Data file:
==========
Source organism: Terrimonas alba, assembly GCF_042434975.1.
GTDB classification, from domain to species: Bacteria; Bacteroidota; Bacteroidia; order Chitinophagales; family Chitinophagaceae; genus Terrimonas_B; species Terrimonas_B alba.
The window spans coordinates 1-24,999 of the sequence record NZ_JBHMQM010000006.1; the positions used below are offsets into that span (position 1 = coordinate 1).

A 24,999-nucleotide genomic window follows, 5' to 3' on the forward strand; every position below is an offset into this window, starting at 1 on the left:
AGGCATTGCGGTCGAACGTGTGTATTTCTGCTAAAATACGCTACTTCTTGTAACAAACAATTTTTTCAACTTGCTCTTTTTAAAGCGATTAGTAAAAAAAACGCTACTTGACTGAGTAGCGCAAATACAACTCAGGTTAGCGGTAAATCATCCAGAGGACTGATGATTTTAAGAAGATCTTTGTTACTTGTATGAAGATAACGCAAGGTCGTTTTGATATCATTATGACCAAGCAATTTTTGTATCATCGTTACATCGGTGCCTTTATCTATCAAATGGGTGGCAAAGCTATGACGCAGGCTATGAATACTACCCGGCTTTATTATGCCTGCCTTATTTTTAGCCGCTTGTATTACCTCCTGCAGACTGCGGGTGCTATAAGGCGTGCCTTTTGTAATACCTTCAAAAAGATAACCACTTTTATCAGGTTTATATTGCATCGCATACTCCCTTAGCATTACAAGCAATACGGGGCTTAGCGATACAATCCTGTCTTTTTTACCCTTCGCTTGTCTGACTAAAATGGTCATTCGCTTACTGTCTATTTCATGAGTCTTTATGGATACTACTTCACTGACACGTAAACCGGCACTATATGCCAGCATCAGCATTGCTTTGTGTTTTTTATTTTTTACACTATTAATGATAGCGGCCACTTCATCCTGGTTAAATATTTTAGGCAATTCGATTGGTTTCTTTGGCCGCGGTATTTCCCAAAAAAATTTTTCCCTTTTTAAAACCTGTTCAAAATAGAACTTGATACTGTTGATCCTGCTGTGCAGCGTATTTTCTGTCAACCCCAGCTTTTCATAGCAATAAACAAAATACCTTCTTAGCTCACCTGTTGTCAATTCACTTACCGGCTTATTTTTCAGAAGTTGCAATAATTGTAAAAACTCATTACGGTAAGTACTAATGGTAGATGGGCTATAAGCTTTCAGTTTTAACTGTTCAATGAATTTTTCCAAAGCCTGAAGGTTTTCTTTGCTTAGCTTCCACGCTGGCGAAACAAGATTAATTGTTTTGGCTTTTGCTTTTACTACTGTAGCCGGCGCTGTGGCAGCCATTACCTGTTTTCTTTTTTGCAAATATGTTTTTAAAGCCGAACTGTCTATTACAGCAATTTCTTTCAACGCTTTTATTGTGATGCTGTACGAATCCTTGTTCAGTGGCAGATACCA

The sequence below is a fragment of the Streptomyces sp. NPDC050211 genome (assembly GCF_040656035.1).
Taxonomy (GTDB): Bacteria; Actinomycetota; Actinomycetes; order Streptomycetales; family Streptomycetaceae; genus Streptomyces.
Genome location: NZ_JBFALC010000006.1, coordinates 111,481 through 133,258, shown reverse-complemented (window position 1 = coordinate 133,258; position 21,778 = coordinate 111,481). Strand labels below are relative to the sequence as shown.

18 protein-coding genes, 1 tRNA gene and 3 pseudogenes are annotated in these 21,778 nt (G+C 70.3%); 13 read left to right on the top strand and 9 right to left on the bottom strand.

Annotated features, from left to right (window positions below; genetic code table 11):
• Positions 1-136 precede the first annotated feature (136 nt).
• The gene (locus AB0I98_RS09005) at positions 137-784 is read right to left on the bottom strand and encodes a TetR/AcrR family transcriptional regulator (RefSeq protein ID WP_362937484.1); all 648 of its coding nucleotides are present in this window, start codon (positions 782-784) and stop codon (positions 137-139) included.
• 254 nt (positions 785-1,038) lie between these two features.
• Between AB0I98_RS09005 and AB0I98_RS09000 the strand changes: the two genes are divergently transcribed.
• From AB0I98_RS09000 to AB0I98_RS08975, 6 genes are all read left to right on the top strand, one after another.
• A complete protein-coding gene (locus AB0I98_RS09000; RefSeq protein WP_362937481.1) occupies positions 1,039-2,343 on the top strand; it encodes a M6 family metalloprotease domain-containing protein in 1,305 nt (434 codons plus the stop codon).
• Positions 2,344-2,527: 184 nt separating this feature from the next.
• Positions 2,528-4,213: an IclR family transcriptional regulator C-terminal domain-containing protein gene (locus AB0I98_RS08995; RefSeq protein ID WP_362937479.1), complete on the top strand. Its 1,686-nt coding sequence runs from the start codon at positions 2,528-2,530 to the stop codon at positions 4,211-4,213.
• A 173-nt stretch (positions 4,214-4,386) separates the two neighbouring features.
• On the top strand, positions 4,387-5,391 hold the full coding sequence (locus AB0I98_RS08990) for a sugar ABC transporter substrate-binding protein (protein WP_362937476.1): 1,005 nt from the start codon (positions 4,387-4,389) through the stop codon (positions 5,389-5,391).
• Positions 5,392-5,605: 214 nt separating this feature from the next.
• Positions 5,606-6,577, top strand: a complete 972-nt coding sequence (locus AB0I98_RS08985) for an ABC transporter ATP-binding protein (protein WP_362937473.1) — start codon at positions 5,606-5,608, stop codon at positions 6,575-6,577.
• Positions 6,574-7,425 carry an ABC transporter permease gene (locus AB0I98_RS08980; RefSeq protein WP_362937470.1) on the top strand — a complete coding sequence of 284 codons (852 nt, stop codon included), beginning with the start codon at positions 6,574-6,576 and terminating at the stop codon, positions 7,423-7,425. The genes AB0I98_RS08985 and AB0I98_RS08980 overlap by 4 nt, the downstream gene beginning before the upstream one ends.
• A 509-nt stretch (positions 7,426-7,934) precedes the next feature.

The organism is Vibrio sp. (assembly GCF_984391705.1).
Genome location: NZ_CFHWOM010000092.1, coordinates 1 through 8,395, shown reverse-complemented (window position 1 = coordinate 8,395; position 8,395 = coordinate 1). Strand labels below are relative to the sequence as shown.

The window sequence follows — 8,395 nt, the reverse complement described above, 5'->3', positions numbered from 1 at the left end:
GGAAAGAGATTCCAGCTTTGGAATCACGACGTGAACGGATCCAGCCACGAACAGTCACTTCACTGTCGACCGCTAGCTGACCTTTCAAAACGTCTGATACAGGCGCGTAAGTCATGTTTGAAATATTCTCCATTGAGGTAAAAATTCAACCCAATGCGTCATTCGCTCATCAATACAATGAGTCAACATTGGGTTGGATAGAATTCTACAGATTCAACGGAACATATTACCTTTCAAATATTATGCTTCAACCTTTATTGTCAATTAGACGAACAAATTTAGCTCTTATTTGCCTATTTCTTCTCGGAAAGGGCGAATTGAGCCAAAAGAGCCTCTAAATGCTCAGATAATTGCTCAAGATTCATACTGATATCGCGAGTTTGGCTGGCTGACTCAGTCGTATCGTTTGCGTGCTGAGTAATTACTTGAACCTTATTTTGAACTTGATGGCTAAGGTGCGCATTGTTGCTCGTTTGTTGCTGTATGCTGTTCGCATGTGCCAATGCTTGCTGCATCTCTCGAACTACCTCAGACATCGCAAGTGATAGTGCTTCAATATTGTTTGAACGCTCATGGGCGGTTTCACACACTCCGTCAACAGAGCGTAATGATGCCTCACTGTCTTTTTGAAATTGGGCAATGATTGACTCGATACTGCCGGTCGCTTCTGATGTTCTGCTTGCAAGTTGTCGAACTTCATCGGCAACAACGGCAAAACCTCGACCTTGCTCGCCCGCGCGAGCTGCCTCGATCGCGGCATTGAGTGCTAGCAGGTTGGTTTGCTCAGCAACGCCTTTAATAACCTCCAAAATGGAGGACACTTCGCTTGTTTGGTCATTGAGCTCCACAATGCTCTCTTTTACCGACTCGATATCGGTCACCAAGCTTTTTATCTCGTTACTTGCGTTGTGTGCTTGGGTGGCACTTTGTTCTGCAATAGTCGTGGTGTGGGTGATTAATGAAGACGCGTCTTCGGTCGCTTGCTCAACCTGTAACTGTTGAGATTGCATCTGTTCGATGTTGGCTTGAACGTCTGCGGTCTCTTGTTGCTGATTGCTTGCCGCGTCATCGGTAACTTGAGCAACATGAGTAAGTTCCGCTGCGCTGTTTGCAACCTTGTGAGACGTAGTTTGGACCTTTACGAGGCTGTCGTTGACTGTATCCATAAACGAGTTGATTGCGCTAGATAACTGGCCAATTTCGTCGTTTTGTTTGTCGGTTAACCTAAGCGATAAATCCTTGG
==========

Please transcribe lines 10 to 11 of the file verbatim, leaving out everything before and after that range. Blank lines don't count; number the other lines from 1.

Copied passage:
Annotated features, from left to right (window positions below; genetic code table 11):
• Positions 1-136 precede the first annotated feature (136 nt).